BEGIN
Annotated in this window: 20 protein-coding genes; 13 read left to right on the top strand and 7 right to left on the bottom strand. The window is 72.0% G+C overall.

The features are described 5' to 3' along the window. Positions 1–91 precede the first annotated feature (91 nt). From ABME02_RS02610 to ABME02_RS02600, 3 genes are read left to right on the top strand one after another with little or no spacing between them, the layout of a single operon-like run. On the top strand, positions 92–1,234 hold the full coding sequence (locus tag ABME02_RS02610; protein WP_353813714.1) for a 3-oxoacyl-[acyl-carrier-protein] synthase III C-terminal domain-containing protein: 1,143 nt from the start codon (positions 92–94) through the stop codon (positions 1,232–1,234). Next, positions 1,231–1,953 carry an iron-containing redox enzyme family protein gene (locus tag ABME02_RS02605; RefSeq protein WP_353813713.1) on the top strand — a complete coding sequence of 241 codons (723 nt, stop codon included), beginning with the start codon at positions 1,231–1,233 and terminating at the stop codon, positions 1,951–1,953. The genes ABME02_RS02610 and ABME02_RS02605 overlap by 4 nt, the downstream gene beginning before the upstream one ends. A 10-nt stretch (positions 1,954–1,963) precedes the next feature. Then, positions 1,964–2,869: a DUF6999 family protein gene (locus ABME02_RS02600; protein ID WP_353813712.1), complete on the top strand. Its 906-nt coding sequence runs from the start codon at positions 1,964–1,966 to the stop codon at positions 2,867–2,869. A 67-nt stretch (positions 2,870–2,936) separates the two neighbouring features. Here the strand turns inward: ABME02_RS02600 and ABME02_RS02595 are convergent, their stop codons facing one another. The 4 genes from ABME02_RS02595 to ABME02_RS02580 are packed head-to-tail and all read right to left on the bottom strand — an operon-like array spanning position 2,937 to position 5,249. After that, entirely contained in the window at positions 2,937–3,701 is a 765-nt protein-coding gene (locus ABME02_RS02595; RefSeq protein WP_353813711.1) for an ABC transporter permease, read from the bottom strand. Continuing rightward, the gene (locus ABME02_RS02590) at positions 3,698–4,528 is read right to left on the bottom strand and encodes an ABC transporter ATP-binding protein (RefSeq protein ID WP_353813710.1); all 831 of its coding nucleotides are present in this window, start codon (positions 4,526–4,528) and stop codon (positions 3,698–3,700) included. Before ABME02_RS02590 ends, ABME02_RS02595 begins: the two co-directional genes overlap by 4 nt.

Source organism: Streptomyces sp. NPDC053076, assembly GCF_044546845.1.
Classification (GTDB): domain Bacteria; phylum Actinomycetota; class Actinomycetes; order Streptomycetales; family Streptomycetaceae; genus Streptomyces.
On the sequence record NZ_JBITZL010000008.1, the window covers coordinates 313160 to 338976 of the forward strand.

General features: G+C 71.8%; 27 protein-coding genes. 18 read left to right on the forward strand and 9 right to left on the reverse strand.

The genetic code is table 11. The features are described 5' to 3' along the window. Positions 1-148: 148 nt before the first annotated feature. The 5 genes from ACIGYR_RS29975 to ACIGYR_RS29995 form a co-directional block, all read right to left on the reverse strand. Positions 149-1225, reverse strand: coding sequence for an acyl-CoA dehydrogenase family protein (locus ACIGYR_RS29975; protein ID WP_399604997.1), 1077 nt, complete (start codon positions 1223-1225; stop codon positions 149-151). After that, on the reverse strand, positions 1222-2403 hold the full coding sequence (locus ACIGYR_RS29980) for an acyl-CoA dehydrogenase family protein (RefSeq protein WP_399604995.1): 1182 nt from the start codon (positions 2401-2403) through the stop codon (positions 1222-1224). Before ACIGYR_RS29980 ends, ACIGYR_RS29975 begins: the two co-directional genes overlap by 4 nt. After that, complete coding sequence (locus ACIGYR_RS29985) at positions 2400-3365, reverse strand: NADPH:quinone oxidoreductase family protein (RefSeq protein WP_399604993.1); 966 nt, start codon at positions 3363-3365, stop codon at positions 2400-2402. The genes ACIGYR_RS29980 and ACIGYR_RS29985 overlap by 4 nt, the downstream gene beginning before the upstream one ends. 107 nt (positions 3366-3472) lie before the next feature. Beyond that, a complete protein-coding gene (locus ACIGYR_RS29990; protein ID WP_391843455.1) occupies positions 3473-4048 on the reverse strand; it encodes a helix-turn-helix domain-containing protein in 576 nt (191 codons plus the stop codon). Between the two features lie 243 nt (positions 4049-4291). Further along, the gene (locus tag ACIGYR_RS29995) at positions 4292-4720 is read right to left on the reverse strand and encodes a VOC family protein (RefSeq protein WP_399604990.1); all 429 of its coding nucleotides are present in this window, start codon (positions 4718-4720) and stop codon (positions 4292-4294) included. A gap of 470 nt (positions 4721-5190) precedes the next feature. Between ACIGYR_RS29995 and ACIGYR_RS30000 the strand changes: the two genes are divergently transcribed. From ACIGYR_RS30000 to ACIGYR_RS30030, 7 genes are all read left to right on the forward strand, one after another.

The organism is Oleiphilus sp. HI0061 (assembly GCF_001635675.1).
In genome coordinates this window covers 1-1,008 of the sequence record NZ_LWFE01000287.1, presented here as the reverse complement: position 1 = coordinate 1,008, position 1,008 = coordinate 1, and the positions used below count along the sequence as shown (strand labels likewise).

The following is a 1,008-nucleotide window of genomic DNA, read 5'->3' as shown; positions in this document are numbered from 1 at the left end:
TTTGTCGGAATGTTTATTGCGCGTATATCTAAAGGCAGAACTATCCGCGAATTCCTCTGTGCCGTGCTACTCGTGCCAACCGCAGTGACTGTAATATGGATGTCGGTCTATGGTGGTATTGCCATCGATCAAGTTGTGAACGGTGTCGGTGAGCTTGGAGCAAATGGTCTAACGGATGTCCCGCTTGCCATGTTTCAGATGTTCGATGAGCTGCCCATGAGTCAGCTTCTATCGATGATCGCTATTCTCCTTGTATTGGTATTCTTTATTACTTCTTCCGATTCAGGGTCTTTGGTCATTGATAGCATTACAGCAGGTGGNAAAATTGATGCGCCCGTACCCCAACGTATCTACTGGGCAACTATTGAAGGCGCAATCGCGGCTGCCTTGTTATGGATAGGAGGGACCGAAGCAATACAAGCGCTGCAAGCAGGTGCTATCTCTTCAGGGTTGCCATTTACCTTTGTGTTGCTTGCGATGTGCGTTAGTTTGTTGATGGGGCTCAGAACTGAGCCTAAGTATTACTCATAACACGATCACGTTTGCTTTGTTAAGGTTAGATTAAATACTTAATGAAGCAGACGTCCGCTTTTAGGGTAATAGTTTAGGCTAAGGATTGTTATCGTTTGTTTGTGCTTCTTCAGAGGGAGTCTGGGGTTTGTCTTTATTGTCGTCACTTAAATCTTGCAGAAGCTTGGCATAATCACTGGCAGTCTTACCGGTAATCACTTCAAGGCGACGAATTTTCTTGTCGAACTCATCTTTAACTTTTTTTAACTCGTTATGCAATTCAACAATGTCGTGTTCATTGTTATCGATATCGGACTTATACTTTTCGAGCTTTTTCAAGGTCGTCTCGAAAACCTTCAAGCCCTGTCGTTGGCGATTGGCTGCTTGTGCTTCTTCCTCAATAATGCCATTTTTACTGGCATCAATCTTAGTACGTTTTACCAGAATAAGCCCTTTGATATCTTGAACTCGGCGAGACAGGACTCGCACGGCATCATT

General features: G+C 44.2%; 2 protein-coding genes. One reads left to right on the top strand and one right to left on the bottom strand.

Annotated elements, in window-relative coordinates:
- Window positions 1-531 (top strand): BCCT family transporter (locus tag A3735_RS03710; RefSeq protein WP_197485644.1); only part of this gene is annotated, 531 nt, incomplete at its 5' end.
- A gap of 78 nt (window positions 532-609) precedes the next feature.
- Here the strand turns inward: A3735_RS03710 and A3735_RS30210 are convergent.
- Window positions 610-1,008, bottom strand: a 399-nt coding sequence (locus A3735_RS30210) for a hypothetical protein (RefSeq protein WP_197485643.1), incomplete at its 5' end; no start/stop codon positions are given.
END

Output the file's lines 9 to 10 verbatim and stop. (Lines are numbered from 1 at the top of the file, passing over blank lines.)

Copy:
In genome coordinates this window covers 1-1,008 of the sequence record NZ_LWFE01000287.1, presented here as the reverse complement: position 1 = coordinate 1,008, position 1,008 = coordinate 1, and the positions used below count along the sequence as shown (strand labels likewise).

The following is a 1,008-nucleotide window of genomic DNA, read 5'->3' as shown; positions in this document are numbered from 1 at the left end: